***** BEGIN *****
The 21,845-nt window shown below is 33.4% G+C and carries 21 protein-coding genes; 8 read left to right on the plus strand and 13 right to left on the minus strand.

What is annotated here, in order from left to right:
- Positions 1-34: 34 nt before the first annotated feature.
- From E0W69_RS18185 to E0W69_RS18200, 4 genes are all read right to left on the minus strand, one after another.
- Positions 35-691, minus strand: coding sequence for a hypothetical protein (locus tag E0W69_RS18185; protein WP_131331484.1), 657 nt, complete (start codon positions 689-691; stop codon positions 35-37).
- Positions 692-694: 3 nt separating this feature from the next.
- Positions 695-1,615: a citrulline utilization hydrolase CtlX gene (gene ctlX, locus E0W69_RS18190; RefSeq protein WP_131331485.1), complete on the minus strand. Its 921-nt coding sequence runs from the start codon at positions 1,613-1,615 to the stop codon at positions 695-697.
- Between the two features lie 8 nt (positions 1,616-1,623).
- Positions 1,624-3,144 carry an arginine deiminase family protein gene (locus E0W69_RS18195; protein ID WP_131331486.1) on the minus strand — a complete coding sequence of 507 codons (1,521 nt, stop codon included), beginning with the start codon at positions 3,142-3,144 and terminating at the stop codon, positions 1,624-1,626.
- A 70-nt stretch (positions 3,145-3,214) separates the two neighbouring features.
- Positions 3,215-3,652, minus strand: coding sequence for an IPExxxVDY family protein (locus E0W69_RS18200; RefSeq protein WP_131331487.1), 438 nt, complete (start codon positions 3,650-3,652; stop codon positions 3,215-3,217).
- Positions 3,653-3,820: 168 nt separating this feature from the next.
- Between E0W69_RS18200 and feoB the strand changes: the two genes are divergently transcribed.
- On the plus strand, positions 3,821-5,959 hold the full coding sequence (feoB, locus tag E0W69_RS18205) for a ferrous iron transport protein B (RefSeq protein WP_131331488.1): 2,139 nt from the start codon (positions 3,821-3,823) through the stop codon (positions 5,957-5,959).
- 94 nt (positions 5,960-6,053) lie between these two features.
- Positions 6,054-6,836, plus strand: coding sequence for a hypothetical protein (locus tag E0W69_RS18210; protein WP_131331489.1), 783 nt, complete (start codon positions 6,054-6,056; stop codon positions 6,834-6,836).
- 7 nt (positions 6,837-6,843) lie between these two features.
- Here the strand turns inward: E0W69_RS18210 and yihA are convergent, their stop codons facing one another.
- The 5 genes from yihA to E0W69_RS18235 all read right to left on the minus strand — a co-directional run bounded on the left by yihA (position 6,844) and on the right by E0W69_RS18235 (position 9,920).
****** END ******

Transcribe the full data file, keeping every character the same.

The 21,845-nt window shown below is 33.4% G+C and carries 21 protein-coding genes; 8 read left to right on the plus strand and 13 right to left on the minus strand.

What is annotated here, in order from left to right:
- Positions 1-34: 34 nt before the first annotated feature.
- From E0W69_RS18185 to E0W69_RS18200, 4 genes are all read right to left on the minus strand, one after another.
- Positions 35-691, minus strand: coding sequence for a hypothetical protein (locus tag E0W69_RS18185; protein WP_131331484.1), 657 nt, complete (start codon positions 689-691; stop codon positions 35-37).
- Positions 692-694: 3 nt separating this feature from the next.
- Positions 695-1,615: a citrulline utilization hydrolase CtlX gene (gene ctlX, locus E0W69_RS18190; RefSeq protein WP_131331485.1), complete on the minus strand. Its 921-nt coding sequence runs from the start codon at positions 1,613-1,615 to the stop codon at positions 695-697.
- Between the two features lie 8 nt (positions 1,616-1,623).
- Positions 1,624-3,144 carry an arginine deiminase family protein gene (locus E0W69_RS18195; protein ID WP_131331486.1) on the minus strand — a complete coding sequence of 507 codons (1,521 nt, stop codon included), beginning with the start codon at positions 3,142-3,144 and terminating at the stop codon, positions 1,624-1,626.
- A 70-nt stretch (positions 3,145-3,214) separates the two neighbouring features.
- Positions 3,215-3,652, minus strand: coding sequence for an IPExxxVDY family protein (locus E0W69_RS18200; RefSeq protein WP_131331487.1), 438 nt, complete (start codon positions 3,650-3,652; stop codon positions 3,215-3,217).
- Positions 3,653-3,820: 168 nt separating this feature from the next.
- Between E0W69_RS18200 and feoB the strand changes: the two genes are divergently transcribed.
- On the plus strand, positions 3,821-5,959 hold the full coding sequence (feoB, locus tag E0W69_RS18205) for a ferrous iron transport protein B (RefSeq protein WP_131331488.1): 2,139 nt from the start codon (positions 3,821-3,823) through the stop codon (positions 5,957-5,959).
- 94 nt (positions 5,960-6,053) lie between these two features.
- Positions 6,054-6,836, plus strand: coding sequence for a hypothetical protein (locus tag E0W69_RS18210; protein WP_131331489.1), 783 nt, complete (start codon positions 6,054-6,056; stop codon positions 6,834-6,836).
- 7 nt (positions 6,837-6,843) lie between these two features.
- Here the strand turns inward: E0W69_RS18210 and yihA are convergent, their stop codons facing one another.
- The 5 genes from yihA to E0W69_RS18235 all read right to left on the minus strand — a co-directional run bounded on the left by yihA (position 6,844) and on the right by E0W69_RS18235 (position 9,920).